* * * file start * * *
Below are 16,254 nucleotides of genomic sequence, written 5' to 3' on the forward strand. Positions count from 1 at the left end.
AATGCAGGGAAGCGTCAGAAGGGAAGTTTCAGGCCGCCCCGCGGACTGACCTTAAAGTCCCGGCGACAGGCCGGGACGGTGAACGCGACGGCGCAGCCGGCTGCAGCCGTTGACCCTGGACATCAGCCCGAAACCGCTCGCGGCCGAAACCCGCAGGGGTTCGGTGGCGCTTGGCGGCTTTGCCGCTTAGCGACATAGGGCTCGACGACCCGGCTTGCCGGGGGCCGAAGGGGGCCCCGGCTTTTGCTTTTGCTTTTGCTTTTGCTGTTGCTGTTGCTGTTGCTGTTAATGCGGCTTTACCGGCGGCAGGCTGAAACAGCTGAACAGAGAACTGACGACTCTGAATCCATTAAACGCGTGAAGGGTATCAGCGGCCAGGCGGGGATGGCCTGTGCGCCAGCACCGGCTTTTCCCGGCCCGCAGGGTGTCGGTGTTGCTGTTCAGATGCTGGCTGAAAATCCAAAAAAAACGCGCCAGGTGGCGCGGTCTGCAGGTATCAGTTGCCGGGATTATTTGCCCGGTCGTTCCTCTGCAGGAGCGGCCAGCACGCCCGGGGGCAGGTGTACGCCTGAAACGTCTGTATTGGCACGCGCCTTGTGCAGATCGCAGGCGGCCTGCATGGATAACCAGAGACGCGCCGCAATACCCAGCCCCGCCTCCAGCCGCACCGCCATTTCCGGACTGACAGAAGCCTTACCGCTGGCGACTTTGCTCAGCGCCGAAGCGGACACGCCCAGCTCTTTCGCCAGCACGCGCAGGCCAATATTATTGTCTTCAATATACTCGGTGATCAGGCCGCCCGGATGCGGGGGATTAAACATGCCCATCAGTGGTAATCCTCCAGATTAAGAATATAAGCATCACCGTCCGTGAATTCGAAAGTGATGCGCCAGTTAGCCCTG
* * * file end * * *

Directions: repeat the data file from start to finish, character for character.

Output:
Below are 16,254 nucleotides of genomic sequence, written 5' to 3' on the forward strand. Positions count from 1 at the left end.
AATGCAGGGAAGCGTCAGAAGGGAAGTTTCAGGCCGCCCCGCGGACTGACCTTAAAGTCCCGGCGACAGGCCGGGACGGTGAACGCGACGGCGCAGCCGGCTGCAGCCGTTGACCCTGGACATCAGCCCGAAACCGCTCGCGGCCGAAACCCGCAGGGGTTCGGTGGCGCTTGGCGGCTTTGCCGCTTAGCGACATAGGGCTCGACGACCCGGCTTGCCGGGGGCCGAAGGGGGCCCCGGCTTTTGCTTTTGCTTTTGCTTTTGCTGTTGCTGTTGCTGTTGCTGTTAATGCGGCTTTACCGGCGGCAGGCTGAAACAGCTGAACAGAGAACTGACGACTCTGAATCCATTAAACGCGTGAAGGGTATCAGCGGCCAGGCGGGGATGGCCTGTGCGCCAGCACCGGCTTTTCCCGGCCCGCAGGGTGTCGGTGTTGCTGTTCAGATGCTGGCTGAAAATCCAAAAAAAACGCGCCAGGTGGCGCGGTCTGCAGGTATCAGTTGCCGGGATTATTTGCCCGGTCGTTCCTCTGCAGGAGCGGCCAGCACGCCCGGGGGCAGGTGTACGCCTGAAACGTCTGTATTGGCACGCGCCTTGTGCAGATCGCAGGCGGCCTGCATGGATAACCAGAGACGCGCCGCAATACCCAGCCCCGCCTCCAGCCGCACCGCCATTTCCGGACTGACAGAAGCCTTACCGCTGGCGACTTTGCTCAGCGCCGAAGCGGACACGCCCAGCTCTTTCGCCAGCACGCGCAGGCCAATATTATTGTCTTCAATATACTCGGTGATCAGGCCGCCCGGATGCGGGGGATTAAACATGCCCATCAGTGGTAATCCTCCAGATTAAGAATATAAGCATCACCGTCCGTGAATTCGAAAGTGATGCGCCAGTTAGCCCTG